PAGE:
- When a forward voltage is used in between the anode and cathode from the thyristor without applying a forward voltage to the control electrode, although both BG1 and BG2 have forward voltage applied, the thyristor is still turned off because BG1 has no base current. When a forward voltage is used to the control electrode at the moment, BG1 is triggered to create a base current Ig. BG1 amplifies this current, along with a ß1Ig current is obtained in the collector. This current is precisely the base current of BG2. After amplification by BG2, a ß1ß2Ig current will likely be brought in the collector of BG2. This current is sent to BG1 for amplification and after that sent to BG2 for amplification again. Such repeated amplification forms an essential positive feedback, causing both BG1 and BG2 to get into a saturated conduction state quickly. A sizable current appears inside the emitters of the two transistors, which is, the anode and cathode from the thyristor (the size of the current is really based on the size of the stress and the size of Ea), so the thyristor is entirely switched on. This conduction process is completed in an exceedingly short period of time.
- Following the thyristor is switched on, its conductive state will likely be maintained by the positive feedback effect from the tube itself. Whether or not the forward voltage from the control electrode disappears, it is still inside the conductive state. Therefore, the function of the control electrode is simply to trigger the thyristor to change on. After the thyristor is switched on, the control electrode loses its function.
- The only way to switch off the turned-on thyristor is always to lessen the anode current that it is insufficient to keep up the positive feedback process. The way to lessen the anode current is always to shut down the forward power supply Ea or reverse the connection of Ea. The minimum anode current required to keep your thyristor inside the conducting state is known as the holding current from the thyristor. Therefore, strictly speaking, so long as the anode current is lower than the holding current, the thyristor could be turned off.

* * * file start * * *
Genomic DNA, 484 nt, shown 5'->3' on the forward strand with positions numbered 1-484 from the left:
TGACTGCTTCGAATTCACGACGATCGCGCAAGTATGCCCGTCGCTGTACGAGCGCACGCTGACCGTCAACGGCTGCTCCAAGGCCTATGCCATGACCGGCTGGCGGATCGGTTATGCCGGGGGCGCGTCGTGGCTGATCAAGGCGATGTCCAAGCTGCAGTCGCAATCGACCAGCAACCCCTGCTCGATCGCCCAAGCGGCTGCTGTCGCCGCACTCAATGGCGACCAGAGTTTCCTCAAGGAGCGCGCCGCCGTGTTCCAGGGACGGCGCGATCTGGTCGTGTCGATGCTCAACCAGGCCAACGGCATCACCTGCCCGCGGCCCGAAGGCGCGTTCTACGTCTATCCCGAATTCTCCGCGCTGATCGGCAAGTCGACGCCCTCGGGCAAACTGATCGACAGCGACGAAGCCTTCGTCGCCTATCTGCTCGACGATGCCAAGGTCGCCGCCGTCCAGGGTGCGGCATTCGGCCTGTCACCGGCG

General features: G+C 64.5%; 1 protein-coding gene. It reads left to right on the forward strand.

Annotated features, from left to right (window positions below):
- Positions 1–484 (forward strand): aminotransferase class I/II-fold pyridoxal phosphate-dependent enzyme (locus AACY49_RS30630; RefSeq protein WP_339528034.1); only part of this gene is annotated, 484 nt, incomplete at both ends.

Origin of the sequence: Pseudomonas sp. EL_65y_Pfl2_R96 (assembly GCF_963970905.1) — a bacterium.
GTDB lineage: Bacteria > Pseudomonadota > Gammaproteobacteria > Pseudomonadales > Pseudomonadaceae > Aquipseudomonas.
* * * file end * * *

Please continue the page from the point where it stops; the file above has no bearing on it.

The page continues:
Exactly what is the difference between a transistor along with a thyristor?
Transistors usually contain a PNP or NPN structure made up of three semiconductor materials.
The thyristor is made up of four PNPN structures of semiconductor materials, including anode, cathode, and control electrode.
The work of the transistor relies on electrical signals to control its closing and opening, allowing fast switching operations.
The thyristor requires a forward voltage along with a trigger current on the gate to change on or off.
Transistors are widely used in amplification, switches, oscillators, and other elements of electronic circuits.
Thyristors are mainly utilized in electronic circuits such as controlled rectification, AC voltage regulation, contactless electronic switches, inverters, and frequency conversions.
Method of working
The transistor controls the collector current by holding the base current to achieve current amplification.
The thyristor is switched on or off by managing the trigger voltage from the control electrode to comprehend the switching function.
The circuit parameters of thyristors are related to stability and reliability and usually have higher turn-off voltage and larger on-current.
To sum up, although transistors and thyristors may be used in similar applications in some instances, because of the different structures and functioning principles, they have noticeable differences in performance and use occasions.
Application scope of thyristor
- In power electronic equipment, thyristors may be used in frequency converters, motor controllers, welding machines, power supplies, etc.
- In the lighting field, thyristors may be used in dimmers and light-weight control devices.
- In induction cookers and electric water heaters, thyristors could be used to control the current flow to the heating element.
- In electric vehicles, transistors may be used in motor controllers.